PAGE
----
Finally the role in Australia of the Great Barrier Reef Marine Park (GBRMP) and the GBRMP Authority (GBRMPA) needs a brief airing. The GBRMP has been promoted (globally) as the quintessential MPA. Yet in reality the greater Marine Park prohibits nothing but oil and gas exploration and is more a zoning scheme than a ‘‘conservation park’’. For example until July 2004 less than 5% of the entire massive GBRMP was ‘notake’. Early in the Victorian debate the GBRMP played an unintentionally negative role for proponents of MPAs in Victoria. Fishers and others ill-informed about the reality of the GBRMP feared the whole state’s coastal waters would become a Marine Park (not realising this would have very little impact on them) and used the sheer size of the GBRMP as an argument (or ‘‘scare-tactic’’) against the Victorian proposals. As well the GBRMPA’s promotion of MPA was focussed overseas and the Authority did not lend any assistance to Victorians arguing for a MPA system. But a very positive role of the GBRMP was that it encouraged interstate rivalry—a major motivator of State Governments in Australia. Victorian proponents of a CAR MPA system could point out the size of the GBRMP in Queensland and the 5% ‘no-take’ area and say Victoria needed to match this. This had a positive influence on the final outcome. (As an aside interestingly enough shortly after Victoria declared a greater proportion of its coastal waters as ‘no-take’ than in the GBRMP; the GBRMP, after 20 years of no change, moved to increase its ‘‘no-take’’ area to over 30%).
4.2.4. The role of valuable fisheries
The major generators of actual dollars in the Victorian fishery are abalone and rock lobster, rather than fin-fish production. These less mobile species hence became crucial to the debate in terms of loss of harvesting area and compensation that may be paid, as well as the risk of over exploiting these species. Once the decision-making bodies were able to define the MPA boundaries to minimise impact on these financially important fisheries a considerable amount of opposition was dissipated.
4.2.5. Flexibility and rigidity in negotiating positions
The early years of the debate were highlighted by the rigidity of the positions adopted by opposing parties: large ‘no-take’ parks verse no MPAs at all. In the latter period (particularly the last 5 years) most groups which had held rigid inflexible positions slowly lost their negotiating powers to those willing to compromise. Some of the compromises made included conservationists/politicians responding to the concern that ordinary recreational fishers would lose out by losing their favourite fishing locations. The Government responded by excluding all piers and jetties from ‘no-take’ MPAs in the last year of the debate. The argument that the MPAs would be ‘paper parks’ only and subject to large scale poaching garnered the Government response that increased the enforcement aspects of the final package. The argument that that MPAs would result in loss of commercial fishers’ income received the response that the compensation package would be increased.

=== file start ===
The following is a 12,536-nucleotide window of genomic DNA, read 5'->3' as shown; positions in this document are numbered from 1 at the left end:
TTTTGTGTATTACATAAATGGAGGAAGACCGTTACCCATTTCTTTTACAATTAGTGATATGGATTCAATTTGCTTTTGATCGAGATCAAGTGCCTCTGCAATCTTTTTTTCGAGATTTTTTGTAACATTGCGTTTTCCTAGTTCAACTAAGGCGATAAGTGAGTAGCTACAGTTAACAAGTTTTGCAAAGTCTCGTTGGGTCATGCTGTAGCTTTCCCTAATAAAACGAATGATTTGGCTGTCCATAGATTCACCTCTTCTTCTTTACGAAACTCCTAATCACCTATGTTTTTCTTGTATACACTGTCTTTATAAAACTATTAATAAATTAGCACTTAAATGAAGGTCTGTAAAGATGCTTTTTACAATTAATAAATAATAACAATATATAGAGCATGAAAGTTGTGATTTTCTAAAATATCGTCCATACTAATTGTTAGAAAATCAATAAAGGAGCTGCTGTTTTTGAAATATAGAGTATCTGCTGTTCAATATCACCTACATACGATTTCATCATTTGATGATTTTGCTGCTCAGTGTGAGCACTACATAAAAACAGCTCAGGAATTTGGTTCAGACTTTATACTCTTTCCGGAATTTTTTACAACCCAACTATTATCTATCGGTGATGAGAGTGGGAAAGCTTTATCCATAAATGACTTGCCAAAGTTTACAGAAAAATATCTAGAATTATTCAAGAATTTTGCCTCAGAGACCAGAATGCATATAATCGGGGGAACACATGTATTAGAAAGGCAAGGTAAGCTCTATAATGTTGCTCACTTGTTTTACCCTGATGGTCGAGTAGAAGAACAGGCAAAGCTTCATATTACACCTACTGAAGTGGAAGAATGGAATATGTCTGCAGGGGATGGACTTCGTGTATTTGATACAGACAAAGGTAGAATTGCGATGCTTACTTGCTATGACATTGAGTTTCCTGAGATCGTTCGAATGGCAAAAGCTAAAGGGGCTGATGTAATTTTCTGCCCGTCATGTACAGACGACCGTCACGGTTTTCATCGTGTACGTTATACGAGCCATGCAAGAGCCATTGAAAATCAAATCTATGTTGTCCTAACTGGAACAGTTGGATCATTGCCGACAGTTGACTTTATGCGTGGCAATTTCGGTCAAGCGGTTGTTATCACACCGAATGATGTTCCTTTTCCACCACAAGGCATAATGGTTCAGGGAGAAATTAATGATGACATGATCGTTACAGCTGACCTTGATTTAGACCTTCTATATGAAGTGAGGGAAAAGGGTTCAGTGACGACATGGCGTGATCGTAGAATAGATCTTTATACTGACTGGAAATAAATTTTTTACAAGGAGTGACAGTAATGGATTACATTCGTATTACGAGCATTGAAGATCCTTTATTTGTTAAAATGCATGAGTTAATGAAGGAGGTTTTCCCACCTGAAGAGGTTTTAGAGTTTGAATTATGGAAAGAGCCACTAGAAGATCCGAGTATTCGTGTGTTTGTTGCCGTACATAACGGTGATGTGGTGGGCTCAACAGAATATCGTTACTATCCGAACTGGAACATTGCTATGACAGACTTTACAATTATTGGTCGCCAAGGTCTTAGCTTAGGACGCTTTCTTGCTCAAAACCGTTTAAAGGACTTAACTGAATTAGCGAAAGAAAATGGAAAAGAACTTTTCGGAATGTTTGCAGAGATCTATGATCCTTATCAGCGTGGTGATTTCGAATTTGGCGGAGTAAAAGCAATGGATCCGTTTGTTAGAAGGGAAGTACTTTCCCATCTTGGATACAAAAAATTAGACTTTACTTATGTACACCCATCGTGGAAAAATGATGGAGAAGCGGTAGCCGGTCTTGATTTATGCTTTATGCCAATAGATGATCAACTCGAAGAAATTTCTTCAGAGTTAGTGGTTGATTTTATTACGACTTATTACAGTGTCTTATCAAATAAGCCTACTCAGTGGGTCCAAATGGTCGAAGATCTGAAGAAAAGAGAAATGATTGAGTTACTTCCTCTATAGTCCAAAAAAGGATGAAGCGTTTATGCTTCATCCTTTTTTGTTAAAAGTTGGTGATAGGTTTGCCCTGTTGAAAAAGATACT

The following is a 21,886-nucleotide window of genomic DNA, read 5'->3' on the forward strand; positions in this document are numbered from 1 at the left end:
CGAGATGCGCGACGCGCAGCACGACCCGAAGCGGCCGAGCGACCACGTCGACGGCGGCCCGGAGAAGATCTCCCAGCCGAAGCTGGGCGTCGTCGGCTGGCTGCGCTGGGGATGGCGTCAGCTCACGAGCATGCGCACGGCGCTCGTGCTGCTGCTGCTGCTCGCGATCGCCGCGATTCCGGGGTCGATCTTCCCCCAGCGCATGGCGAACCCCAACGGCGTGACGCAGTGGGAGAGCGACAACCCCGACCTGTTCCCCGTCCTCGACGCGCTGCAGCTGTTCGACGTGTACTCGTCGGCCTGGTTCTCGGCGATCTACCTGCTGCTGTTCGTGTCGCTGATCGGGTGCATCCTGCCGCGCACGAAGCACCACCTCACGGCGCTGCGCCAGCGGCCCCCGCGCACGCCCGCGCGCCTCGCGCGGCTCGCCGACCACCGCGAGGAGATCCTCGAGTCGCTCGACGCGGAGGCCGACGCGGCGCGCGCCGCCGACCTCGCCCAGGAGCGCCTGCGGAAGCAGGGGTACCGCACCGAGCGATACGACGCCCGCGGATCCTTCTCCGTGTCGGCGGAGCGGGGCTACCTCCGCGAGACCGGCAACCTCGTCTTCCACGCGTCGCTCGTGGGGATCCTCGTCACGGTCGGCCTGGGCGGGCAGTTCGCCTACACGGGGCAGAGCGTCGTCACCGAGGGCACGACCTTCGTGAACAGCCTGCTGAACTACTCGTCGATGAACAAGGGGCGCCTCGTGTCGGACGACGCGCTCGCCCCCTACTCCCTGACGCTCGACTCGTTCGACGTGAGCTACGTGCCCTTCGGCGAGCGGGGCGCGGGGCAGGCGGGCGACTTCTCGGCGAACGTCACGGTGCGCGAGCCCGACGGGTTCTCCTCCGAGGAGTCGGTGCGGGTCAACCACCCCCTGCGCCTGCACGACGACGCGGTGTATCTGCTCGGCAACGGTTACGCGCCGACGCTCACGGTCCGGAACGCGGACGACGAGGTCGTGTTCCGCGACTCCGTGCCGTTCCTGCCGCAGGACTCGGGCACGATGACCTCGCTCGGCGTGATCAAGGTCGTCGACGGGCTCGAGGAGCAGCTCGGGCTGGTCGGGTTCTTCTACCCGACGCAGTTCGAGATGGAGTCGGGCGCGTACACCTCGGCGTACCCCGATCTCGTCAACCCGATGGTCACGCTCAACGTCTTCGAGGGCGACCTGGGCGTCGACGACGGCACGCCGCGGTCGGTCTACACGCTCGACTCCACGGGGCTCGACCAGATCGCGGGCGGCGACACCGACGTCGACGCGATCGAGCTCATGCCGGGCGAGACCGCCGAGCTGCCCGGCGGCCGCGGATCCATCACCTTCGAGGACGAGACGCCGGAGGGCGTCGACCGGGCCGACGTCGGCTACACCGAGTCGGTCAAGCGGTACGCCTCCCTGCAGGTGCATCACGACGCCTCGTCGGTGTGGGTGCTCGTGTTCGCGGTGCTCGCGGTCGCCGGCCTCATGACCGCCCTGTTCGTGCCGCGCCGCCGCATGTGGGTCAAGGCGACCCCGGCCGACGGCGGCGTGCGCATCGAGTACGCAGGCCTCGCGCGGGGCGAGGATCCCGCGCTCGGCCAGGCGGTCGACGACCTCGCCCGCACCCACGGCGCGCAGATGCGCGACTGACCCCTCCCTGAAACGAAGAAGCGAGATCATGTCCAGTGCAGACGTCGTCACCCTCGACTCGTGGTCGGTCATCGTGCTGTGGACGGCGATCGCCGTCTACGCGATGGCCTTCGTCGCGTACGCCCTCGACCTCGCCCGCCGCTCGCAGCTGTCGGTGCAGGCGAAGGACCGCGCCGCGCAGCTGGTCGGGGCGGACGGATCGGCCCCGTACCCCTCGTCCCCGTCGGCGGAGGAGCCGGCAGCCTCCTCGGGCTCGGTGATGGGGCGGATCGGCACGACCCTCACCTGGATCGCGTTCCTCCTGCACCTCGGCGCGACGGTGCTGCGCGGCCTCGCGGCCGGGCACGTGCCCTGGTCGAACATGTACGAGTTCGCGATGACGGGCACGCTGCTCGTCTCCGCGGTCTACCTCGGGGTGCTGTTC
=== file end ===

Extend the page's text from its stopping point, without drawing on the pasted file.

4.2.6. The importance of strong existing institutional arrangements and cultural features in resolving conflict
Victorians’ beach culture and love of the coast  which is reflected in the retention in public ownership of over 90% of the Victorian coastline (by legislation in 1878) meant that the community was always going to be partial to conservation measures on the coast. The strong institutional arrangements for protecting the coast and coastal waters in Victoria e.g. A lead agency, the Victorian Coastal Council, a Coastal Management Act 1995, a statutory Victorian Coastal Strategy and over 60% of coastal land under the National Parks Act [65,70] meant that any MPA system would sit in a strong institutional base.